"When compared with the genomes of human and other important organisms, the dog genome provides a powerful tool for identifying genetic factors that contribute to human health and disease," said Francis S. Collins, M.D., Ph.D., director of the National Human Genome Research Institute (NHGRI), which supported the research. "This milestone is especially gratifying because it will also directly benefit veterinary researchers' efforts to better understand and treat diseases afflicting our loyal canine companions."
Efforts to create the genetic tools needed for mapping disease genes in dogs have gained momentum over the last 15 years, and already include a partial survey of the poodle genome. More than two years ago, Kerstin Lindblad-Toh, Ph.D., co-director of the genome sequencing and analysis program at the Broad Institute, and her colleagues embarked on a two-part project to assemble a complete map of the dog genome.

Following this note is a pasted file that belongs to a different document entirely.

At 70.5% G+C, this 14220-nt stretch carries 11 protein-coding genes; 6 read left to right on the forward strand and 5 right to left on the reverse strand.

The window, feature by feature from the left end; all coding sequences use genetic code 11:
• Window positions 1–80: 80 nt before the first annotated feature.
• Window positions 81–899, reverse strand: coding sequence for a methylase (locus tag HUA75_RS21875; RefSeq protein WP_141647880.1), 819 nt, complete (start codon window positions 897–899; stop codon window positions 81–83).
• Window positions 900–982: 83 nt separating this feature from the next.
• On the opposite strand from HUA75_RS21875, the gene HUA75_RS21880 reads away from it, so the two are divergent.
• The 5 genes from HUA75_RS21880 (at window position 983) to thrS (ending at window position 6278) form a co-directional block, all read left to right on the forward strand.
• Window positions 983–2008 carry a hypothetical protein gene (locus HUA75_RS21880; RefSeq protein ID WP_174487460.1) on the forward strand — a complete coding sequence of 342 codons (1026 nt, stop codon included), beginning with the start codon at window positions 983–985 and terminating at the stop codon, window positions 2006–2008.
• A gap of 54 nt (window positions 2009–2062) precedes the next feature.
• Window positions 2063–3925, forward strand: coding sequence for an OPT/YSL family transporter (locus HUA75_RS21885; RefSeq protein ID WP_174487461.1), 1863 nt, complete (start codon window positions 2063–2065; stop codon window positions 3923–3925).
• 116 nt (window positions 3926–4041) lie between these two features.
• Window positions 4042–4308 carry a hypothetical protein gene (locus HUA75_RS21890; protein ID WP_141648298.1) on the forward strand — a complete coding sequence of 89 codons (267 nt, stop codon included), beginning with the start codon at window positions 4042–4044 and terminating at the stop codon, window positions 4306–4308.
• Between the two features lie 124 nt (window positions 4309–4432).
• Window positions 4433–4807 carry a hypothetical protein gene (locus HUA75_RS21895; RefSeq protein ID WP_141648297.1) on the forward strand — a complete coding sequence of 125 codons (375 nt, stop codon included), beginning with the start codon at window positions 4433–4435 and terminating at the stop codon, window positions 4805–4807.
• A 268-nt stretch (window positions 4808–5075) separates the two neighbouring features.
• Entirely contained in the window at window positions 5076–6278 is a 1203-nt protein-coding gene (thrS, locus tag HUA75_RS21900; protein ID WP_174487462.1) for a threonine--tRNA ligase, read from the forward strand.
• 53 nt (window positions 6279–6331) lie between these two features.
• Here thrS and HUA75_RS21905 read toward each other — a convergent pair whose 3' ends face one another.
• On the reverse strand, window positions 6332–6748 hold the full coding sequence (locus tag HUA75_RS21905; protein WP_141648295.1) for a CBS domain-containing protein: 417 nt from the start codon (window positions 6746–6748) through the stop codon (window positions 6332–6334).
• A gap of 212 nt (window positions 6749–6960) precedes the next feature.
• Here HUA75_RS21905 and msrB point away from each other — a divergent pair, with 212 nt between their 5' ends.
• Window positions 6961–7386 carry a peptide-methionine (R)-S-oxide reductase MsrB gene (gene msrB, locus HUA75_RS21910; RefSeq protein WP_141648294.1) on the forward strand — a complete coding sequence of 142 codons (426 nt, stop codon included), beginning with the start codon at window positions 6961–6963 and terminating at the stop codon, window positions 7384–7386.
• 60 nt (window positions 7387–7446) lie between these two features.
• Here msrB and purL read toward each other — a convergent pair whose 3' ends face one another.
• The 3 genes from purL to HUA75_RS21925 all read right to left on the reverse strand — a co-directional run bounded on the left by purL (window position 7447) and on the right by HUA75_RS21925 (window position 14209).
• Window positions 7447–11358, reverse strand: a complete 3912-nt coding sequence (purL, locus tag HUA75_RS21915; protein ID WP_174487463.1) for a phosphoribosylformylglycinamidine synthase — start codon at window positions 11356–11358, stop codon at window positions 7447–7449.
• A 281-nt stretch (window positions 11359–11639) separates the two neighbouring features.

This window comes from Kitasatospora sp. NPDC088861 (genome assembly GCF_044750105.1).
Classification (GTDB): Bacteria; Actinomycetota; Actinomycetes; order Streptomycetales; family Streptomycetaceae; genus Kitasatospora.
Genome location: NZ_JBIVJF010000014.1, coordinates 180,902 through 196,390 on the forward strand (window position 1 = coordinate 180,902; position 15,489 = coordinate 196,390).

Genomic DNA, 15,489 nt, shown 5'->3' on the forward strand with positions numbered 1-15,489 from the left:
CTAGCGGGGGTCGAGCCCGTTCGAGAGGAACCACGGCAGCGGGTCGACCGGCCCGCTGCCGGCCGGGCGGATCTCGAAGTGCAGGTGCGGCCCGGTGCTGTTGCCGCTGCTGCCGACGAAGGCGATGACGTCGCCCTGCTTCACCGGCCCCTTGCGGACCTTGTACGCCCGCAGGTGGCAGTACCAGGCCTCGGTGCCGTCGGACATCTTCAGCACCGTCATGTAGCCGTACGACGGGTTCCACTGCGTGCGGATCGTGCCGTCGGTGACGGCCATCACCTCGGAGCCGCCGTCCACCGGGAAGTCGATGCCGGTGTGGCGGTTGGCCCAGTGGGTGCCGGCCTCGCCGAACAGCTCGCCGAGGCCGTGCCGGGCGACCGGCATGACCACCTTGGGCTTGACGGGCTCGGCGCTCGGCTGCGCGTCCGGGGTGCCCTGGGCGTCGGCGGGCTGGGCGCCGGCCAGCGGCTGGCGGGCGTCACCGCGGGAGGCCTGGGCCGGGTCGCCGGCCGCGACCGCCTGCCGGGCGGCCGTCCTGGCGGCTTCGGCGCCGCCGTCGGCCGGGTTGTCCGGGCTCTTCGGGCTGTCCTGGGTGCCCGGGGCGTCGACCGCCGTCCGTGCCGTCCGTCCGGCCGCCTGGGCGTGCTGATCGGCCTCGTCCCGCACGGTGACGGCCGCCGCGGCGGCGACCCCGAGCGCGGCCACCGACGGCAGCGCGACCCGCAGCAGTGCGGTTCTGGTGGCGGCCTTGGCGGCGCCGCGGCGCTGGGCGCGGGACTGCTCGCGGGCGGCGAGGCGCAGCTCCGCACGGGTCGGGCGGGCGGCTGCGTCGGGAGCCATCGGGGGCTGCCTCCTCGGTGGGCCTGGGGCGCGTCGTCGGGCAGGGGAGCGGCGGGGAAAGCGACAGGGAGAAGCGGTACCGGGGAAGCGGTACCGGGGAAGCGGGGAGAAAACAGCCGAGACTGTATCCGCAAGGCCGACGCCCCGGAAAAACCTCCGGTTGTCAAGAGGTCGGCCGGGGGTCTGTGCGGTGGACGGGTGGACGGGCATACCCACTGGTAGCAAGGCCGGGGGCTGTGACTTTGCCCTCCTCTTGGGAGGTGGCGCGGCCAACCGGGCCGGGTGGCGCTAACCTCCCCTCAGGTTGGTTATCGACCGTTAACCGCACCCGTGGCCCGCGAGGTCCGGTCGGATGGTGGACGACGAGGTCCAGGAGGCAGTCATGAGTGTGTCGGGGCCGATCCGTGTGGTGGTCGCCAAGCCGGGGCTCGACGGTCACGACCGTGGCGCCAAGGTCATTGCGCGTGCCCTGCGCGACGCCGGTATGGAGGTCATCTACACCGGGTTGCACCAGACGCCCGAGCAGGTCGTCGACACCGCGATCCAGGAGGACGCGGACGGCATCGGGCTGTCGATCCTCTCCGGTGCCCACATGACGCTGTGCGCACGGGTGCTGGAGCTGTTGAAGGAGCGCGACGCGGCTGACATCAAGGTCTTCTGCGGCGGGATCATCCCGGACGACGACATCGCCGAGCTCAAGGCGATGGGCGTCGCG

In the first phase, they acquired high-quality DNA sequence covering nearly 99 percent of the dog genome, from a female boxer named Tasha. The boxer was chosen as a representative of the average purebred dog to produce what has become a reference sequence for the dog genome community. Using the sequence information as a genetic "compass," they navigated the genomes of 10 different dog breeds and other related canine species, including the gray wolf and coyote. In this sampling, they pinpointed tiny spots of genetic variation, called single nucleotide polymorphisms (SNPs), which serve as recognizable signposts that can be used to locate the causes of genetic disease.